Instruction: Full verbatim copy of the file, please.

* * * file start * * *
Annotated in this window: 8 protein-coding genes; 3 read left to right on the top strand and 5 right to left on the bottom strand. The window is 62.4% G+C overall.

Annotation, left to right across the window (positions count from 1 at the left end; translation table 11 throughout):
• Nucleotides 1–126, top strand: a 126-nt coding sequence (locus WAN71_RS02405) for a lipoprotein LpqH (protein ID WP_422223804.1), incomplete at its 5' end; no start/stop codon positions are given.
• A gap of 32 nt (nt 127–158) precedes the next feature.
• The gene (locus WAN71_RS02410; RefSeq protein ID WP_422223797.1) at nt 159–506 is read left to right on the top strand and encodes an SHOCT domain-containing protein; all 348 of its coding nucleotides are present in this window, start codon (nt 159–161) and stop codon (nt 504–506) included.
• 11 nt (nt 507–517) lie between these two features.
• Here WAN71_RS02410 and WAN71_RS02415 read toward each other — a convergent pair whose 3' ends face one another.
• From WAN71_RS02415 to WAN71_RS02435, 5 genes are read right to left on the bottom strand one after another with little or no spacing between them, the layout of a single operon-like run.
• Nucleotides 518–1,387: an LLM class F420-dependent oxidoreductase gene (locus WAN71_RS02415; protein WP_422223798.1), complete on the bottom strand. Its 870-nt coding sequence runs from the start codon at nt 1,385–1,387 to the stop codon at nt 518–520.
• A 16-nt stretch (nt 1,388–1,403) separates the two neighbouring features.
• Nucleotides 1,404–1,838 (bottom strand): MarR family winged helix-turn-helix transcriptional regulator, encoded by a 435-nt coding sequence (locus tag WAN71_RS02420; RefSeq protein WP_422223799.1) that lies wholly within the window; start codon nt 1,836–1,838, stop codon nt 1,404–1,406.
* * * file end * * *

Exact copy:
Annotated in this window: 8 protein-coding genes; 3 read left to right on the top strand and 5 right to left on the bottom strand. The window is 62.4% G+C overall.

Annotation, left to right across the window (positions count from 1 at the left end; translation table 11 throughout):
• Nucleotides 1–126, top strand: a 126-nt coding sequence (locus WAN71_RS02405) for a lipoprotein LpqH (protein ID WP_422223804.1), incomplete at its 5' end; no start/stop codon positions are given.
• A gap of 32 nt (nt 127–158) precedes the next feature.
• The gene (locus WAN71_RS02410; RefSeq protein ID WP_422223797.1) at nt 159–506 is read left to right on the top strand and encodes an SHOCT domain-containing protein; all 348 of its coding nucleotides are present in this window, start codon (nt 159–161) and stop codon (nt 504–506) included.
• 11 nt (nt 507–517) lie between these two features.
• Here WAN71_RS02410 and WAN71_RS02415 read toward each other — a convergent pair whose 3' ends face one another.
• From WAN71_RS02415 to WAN71_RS02435, 5 genes are read right to left on the bottom strand one after another with little or no spacing between them, the layout of a single operon-like run.
• Nucleotides 518–1,387: an LLM class F420-dependent oxidoreductase gene (locus WAN71_RS02415; protein WP_422223798.1), complete on the bottom strand. Its 870-nt coding sequence runs from the start codon at nt 1,385–1,387 to the stop codon at nt 518–520.
• A 16-nt stretch (nt 1,388–1,403) separates the two neighbouring features.
• Nucleotides 1,404–1,838 (bottom strand): MarR family winged helix-turn-helix transcriptional regulator, encoded by a 435-nt coding sequence (locus tag WAN71_RS02420; RefSeq protein WP_422223799.1) that lies wholly within the window; start codon nt 1,836–1,838, stop codon nt 1,404–1,406.